Rae Langton and Caroline West have argued that pornography silences women by presupposing misogynistic attitudes, such as that women enjoy being raped. More precisely, they claim that a somewhat infamous pictorial, “Dirty Pool”, makes such presuppositions. I argue for four claims. (i) Langton and West's account of how pornography silences women is empirically dubious. (ii) There is no evidence that very much pornography makes the sorts of presuppositions they require. (iii) Even "Dirty Pool", for all its other problems, does not (...) make the presuppositions that Langton and West claim it does. (iv) Langton and West misread “Dirty Pool” because they do not take proper account of the fact that pornography traffics in sexual fantasy. (shrink)
It has been argued that an adequate feminist response to sexist pornography demands not just efforts to eradicate sexist beliefs, but also aesthetic counter-intervention at the level of taste. This view motivates support for feminist pornography. This paper takes the feminist pornography suggestion seriously by unpacking difficulties for the project. I begin by spelling out two views about what makes feminist pornography feminist: the ‘content view,’ and the ‘context view,’ and discuss what I take to be existing arguments for the (...) latter. I then present two objections to the context view: the first focuses on how we characteristically interact with pornography (as a masturbatory aid), the second challenges the value of authenticity upon which much feminist pornography rests. If these arguments are correct, then there are serious flaws with feminist pornography as it is commonly conceived. I close with a brief suggestion of an alternative approach rooted in feminist solidarity. (shrink)
In pornography, standard modelling contracts often require a performer to surrender rights over their public image and sexual media in perpetuity and across mediums. Under these contracts, performers are unable to determine who accesses, for what duration, and under what conditions, their sexual media. As a result, pornography has been described by some performers as a “life sentence” - a phrase which, if true, violates some strong intuitions we share about the importance of autonomy in sexual activity. Using the framework (...) of “affirmative consent,” I argue that these contracts violate performers' rights to sexual autonomy, and ought therefore to be considered objectionable. Overall, I argue that the legal regimes we create have a strong impact on people’s lives, and more important than legislating individual outcomes, the type of infrastructure we build around people’s decisions has the potential to radically empower - or disempower - those engaged in sex work. (shrink)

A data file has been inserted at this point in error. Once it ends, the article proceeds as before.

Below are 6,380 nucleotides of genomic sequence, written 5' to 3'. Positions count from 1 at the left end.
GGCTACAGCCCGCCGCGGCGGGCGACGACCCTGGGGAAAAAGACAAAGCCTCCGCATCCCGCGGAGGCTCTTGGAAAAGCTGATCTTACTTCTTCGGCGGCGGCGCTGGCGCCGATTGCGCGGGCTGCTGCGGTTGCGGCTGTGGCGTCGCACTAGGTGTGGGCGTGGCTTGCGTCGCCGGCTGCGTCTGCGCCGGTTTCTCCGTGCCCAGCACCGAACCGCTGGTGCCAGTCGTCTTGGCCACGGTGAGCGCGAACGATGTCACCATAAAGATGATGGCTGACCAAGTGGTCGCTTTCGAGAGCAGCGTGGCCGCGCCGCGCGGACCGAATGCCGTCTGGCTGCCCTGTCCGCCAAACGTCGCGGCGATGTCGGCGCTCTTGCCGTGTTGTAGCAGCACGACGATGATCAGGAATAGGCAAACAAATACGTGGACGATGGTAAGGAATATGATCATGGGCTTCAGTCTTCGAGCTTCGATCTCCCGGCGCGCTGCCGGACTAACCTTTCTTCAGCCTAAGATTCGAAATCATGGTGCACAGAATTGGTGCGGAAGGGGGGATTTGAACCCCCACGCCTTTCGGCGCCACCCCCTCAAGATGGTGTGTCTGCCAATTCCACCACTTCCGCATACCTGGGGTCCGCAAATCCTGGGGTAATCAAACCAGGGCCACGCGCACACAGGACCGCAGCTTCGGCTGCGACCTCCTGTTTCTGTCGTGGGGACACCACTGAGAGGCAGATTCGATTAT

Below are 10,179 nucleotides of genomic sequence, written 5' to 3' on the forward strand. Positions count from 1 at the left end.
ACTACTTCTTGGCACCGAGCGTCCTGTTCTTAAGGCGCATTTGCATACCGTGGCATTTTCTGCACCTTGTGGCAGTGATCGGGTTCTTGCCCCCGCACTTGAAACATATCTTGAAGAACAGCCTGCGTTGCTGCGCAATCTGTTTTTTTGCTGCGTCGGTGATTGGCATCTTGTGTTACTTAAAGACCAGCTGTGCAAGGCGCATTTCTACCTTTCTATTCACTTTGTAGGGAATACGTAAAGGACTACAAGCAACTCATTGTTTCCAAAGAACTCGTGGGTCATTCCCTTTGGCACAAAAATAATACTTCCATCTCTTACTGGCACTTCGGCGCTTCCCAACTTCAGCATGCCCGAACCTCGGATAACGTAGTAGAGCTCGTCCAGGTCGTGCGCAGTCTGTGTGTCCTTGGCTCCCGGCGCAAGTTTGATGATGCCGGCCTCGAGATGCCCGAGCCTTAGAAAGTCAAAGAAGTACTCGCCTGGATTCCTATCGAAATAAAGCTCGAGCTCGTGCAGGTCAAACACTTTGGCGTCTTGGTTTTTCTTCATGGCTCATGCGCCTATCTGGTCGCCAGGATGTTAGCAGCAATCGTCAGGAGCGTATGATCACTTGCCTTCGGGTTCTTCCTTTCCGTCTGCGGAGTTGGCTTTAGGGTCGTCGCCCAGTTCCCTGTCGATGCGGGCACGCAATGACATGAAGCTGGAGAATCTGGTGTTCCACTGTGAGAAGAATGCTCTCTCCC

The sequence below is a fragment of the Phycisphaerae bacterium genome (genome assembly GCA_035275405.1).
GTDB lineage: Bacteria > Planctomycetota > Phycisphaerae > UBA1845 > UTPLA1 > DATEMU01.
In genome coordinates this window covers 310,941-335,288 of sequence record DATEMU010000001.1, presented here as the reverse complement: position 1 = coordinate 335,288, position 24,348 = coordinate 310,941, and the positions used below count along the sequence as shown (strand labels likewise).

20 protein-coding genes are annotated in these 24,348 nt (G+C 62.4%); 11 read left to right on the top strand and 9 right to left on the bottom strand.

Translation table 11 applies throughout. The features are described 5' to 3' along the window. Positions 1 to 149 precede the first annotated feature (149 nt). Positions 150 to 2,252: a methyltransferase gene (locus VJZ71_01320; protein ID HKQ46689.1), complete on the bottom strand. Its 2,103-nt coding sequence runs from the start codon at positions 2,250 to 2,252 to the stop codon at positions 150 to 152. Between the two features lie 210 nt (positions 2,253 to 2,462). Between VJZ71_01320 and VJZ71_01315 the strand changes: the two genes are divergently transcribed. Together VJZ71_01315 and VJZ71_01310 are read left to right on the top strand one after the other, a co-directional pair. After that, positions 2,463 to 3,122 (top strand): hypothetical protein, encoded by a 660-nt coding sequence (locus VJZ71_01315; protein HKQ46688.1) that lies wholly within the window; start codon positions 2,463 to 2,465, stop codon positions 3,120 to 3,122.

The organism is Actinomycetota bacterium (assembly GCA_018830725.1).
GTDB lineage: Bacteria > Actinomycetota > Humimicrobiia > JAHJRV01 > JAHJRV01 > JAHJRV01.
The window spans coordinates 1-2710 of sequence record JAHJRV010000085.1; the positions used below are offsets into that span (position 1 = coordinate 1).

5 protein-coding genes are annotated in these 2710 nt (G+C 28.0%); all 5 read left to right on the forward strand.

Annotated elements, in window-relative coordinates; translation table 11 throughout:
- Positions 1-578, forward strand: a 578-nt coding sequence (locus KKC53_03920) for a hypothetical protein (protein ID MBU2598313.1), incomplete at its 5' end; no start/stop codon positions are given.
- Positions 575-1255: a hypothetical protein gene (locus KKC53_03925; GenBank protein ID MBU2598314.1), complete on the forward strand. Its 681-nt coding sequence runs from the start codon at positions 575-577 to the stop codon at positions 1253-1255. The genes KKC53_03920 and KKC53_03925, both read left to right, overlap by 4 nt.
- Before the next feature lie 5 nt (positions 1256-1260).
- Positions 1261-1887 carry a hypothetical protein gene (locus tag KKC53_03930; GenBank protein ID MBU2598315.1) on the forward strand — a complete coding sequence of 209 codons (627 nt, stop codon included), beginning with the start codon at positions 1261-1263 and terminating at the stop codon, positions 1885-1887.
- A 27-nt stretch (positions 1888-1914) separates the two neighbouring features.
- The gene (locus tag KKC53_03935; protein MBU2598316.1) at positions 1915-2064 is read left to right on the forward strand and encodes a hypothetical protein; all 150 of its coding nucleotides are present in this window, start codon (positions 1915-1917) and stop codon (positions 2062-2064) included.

We investigate the question of whether (and if so why) creating or distributing deepfake pornography of someone without their consent is inherently objectionable. We argue that nonconsensually distributing deepfake pornography of a living person on the internet is inherently pro tanto wrong in virtue of the fact that nonconsensually distributing intentionally non-veridical representations about someone violates their right that their social identity not be tampered with, a right which is grounded in their interest in being able to exercise autonomy over (...) their social relations with others. We go on to suggest that nonconsensual deepfakes are especially worrisome in connection with this right because they have a high degree of phenomenal immediacy, a property which corresponds inversely to the ease with which a representation can be doubted. We then suggest that nonconsensually creating and privately consuming deepfake pornography is worrisome but may not be inherently pro tanto wrong. Finally, we discuss the special issue of whether nonconsensually distributing deepfake pornography of a deceased person is inherently objectionable. We argue that the answer depends on how long it has been since the person died. (shrink)
Purpose This article aims to describe the personal experience and ethical dilemmas that the author encountered when conducting qualitative research on a highly sensitive topic, i.e. interviews with offenders convicted of child pornography. Design/methodology/approach This study uses an autoethnographic approach to describe and reflect on my personal experience, emotions and ethical dilemmas when undertaking sensitive research that examines illegal acts. Findings Ethical dilemmas and emotional challenges highlighted refer to the issue of access to useful empirical material, conducting interviews with convicted (...) offenders in prison environments, the complexity surrounding confidentiality when interviewing offenders about their criminal activities, vulnerability and insecurity for the researcher and emotional challenges for the researcher when listening to the offenders’ stories describing serious crimes against children. Originality/value This article contributes with insights and reflections on conducting qualitative research with a marginalized and stigmatized group in prison environments. (shrink)